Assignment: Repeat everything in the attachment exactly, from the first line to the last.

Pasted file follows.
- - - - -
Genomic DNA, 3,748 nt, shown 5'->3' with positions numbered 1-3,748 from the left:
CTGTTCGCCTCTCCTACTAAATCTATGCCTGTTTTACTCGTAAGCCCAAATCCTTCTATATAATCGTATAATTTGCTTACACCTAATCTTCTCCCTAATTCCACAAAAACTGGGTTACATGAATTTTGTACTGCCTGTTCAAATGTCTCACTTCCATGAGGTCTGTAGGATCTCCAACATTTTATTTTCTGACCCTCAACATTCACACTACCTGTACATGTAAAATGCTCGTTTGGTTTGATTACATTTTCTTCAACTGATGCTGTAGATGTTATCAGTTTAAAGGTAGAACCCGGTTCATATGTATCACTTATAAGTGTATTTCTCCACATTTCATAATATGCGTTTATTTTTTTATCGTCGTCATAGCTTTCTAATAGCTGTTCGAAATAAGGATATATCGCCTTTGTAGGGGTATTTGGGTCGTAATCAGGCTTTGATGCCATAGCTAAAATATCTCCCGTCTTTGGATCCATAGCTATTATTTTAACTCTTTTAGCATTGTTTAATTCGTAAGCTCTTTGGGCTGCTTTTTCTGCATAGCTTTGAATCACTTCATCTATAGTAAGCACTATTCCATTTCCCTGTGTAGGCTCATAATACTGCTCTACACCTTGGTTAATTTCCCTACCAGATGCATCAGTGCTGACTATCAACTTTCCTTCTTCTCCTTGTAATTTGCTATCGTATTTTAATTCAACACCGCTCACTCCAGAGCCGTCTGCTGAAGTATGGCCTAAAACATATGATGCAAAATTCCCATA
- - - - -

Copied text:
Genomic DNA, 3,748 nt, shown 5'->3' with positions numbered 1-3,748 from the left:
CTGTTCGCCTCTCCTACTAAATCTATGCCTGTTTTACTCGTAAGCCCAAATCCTTCTATATAATCGTATAATTTGCTTACACCTAATCTTCTCCCTAATTCCACAAAAACTGGGTTACATGAATTTTGTACTGCCTGTTCAAATGTCTCACTTCCATGAGGTCTGTAGGATCTCCAACATTTTATTTTCTGACCCTCAACATTCACACTACCTGTACATGTAAAATGCTCGTTTGGTTTGATTACATTTTCTTCAACTGATGCTGTAGATGTTATCAGTTTAAAGGTAGAACCCGGTTCATATGTATCACTTATAAGTGTATTTCTCCACATTTCATAATATGCGTTTATTTTTTTATCGTCGTCATAGCTTTCTAATAGCTGTTCGAAATAAGGATATATCGCCTTTGTAGGGGTATTTGGGTCGTAATCAGGCTTTGATGCCATAGCTAAAATATCTCCCGTCTTTGGATCCATAGCTATTATTTTAACTCTTTTAGCATTGTTTAATTCGTAAGCTCTTTGGGCTGCTTTTTCTGCATAGCTTTGAATCACTTCATCTATAGTAAGCACTATTCCATTTCCCTGTGTAGGCTCATAATACTGCTCTACACCTTGGTTAATTTCCCTACCAGATGCATCAGTGCTGACTATCAACTTTCCTTCTTCTCCTTGTAATTTGCTATCGTATTTTAATTCAACACCGCTCACTCCAGAGCCGTCTGCTGAAGTATGGCCTAAAACATATGATGCAAAATTCCCATA